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Melasma on a woman's cheeks

Melasma: causes, diagnosis and treatment

Melasma, melasma - a violation of the pigmentation of the skin of the face with an increase in the formation of melanin with the most frequent localization in the upper part of the cheeks, bridge of the nose, on the forehead, upper lip. May affect 50% of women during pregnancy.

Women are more likely to suffer from melasma than men; appears between the ages of 30-40. Persons with darker skin or a good reaction to the sun (who tan well) tend to be more prone. Most often it is localized in the upper part of the cheeks, the bridge of the nose, on the forehead, upper lip; can occur in 50% of women during pregnancy. Melasma darkens under sunlight or any other source of ultraviolet radiation - tanning beds.

Facial melasma
Melasma is symmetrical on the face, the borders are not clear.

Melasma is also known as the "pregnancy mask" - chloasma.

The difference between melasma and chloasma

In melasma, unlike chloasma, age spots can appear in people at any age, regardless of gender. Pigmented spots resulting from solar irradiation - the solar form (Melasma solare), with liver pathologies - the hepatic form of melasma (Melasma hepatica), which differs from others in the localization of age spots mainly on the lateral surfaces of the neck, the absence of clear boundaries and often a mesh of telangiectasias. See laser vascular removal in detail.

Melasma has a tendency to change the intensity of pigmentation throughout the year. During periods of increased sun activity, age spots appear more intense and sharper compared to areas of the skin that are not affected by melasma. In the autumn-winter period, the influence of ultraviolet radiation from the sun's rays is not so pronounced, therefore, age spots become pale, less noticeable, and do not have such a pronounced border between areas of the skin unaffected by melasma.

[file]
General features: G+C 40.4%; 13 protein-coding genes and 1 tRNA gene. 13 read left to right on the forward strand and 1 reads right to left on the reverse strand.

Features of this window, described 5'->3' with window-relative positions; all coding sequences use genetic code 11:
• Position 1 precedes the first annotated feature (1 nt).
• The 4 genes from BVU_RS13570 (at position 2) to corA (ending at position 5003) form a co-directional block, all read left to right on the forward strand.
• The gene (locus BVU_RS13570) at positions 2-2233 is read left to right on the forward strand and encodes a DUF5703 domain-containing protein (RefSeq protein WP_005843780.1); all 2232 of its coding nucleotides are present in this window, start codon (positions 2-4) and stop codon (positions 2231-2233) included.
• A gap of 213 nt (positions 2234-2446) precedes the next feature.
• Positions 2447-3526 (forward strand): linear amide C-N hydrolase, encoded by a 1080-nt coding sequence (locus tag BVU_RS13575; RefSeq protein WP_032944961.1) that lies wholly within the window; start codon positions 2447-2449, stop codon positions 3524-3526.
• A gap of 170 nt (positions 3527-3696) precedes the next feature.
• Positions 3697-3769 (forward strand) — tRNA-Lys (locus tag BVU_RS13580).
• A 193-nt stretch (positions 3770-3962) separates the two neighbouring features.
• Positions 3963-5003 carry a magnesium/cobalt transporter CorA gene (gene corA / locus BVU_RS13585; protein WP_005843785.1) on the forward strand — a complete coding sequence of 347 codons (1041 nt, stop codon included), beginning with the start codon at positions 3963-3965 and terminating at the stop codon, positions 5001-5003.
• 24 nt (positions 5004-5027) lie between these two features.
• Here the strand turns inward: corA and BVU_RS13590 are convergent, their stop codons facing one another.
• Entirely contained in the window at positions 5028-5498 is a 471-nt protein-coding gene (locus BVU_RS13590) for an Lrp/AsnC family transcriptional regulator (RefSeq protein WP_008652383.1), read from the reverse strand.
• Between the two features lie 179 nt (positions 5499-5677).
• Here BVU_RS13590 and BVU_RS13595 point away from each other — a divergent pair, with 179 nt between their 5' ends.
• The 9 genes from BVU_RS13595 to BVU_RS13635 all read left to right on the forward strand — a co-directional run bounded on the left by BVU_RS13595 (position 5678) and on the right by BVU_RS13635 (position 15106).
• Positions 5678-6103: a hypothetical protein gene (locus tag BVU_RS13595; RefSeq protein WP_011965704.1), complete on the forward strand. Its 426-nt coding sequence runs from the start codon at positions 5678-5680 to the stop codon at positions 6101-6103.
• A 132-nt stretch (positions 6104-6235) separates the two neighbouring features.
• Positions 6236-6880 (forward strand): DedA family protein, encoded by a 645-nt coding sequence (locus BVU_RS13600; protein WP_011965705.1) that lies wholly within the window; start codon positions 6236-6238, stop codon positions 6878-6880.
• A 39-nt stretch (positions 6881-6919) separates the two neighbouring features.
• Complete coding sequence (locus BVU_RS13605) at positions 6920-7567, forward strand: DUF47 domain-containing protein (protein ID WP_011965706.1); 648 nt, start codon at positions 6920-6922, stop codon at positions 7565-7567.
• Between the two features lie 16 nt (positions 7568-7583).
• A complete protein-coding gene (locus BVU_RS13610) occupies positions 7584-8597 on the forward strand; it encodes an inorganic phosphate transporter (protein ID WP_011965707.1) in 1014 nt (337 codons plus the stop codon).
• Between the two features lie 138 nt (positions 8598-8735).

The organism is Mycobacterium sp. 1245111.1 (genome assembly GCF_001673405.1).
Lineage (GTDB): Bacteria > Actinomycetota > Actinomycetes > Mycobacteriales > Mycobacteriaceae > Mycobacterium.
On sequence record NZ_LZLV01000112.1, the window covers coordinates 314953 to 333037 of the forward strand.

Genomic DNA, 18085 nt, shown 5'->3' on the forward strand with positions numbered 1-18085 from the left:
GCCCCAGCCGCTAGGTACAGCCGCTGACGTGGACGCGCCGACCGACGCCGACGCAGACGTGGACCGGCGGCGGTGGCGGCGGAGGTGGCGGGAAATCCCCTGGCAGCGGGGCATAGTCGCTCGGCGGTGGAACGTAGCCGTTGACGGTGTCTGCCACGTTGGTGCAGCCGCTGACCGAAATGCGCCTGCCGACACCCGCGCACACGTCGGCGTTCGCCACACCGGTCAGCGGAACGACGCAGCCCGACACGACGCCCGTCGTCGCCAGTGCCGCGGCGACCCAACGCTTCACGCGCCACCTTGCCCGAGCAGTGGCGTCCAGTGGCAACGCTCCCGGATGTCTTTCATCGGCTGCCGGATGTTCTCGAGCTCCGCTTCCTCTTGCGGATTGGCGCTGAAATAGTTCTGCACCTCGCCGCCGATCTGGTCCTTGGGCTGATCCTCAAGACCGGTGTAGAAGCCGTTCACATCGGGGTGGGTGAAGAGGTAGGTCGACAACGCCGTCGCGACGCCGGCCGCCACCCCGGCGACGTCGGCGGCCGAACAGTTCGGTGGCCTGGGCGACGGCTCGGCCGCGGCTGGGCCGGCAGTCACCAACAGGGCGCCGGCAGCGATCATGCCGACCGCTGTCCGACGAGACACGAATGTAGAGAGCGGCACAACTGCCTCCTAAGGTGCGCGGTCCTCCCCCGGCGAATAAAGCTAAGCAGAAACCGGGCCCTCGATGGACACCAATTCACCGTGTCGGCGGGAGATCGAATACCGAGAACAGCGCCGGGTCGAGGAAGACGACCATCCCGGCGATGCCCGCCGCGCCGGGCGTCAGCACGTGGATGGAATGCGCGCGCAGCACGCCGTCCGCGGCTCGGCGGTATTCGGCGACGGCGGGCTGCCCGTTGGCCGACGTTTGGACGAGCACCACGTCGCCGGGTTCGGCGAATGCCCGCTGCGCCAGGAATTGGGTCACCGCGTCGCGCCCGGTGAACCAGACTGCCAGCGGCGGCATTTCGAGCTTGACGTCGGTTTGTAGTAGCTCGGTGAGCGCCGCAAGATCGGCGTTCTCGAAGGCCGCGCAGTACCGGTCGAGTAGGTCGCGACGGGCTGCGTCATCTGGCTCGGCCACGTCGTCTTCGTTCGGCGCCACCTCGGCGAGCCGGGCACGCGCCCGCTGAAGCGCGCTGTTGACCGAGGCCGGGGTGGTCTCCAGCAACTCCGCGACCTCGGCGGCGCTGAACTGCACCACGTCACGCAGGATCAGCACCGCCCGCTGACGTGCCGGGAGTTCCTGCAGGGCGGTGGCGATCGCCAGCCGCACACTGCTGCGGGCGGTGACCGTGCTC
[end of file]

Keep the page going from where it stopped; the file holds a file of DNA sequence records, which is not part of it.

Causes of Melasma

The leading role in the development of melasma is attributed to genetic predisposition.

The trigger factor can be:

  • Pregnancy - often the pathology regresses within a few months after childbirth
  • Hormonal contraceptives can also cause melasma, but hormone therapy during menopause does not cause melasma.
  • Prolonged exposure to the sun or solarium
  • Cosmetics containing photosensitizers


Reverse regression of melasma is possible several months after childbirth or cessation of breastfeeding. The problem with melasma is that it responds rather slowly to treatment and requires long-term qualified medical supervision.


It is necessary to use sunscreen filters of a wide range of protection. Optimal use of SPF 30 and higher. Sunscreen should be applied daily, whether the person goes outside or not. It can also be treated well with whitening creams or prescription drugs.

Melasma Treatment

  1. Cancellation of hormonal contraceptives, if a woman takes them, is an important point in the treatment of melasma.
  2. Avoid taking medications, food additives and photosensitizing foods.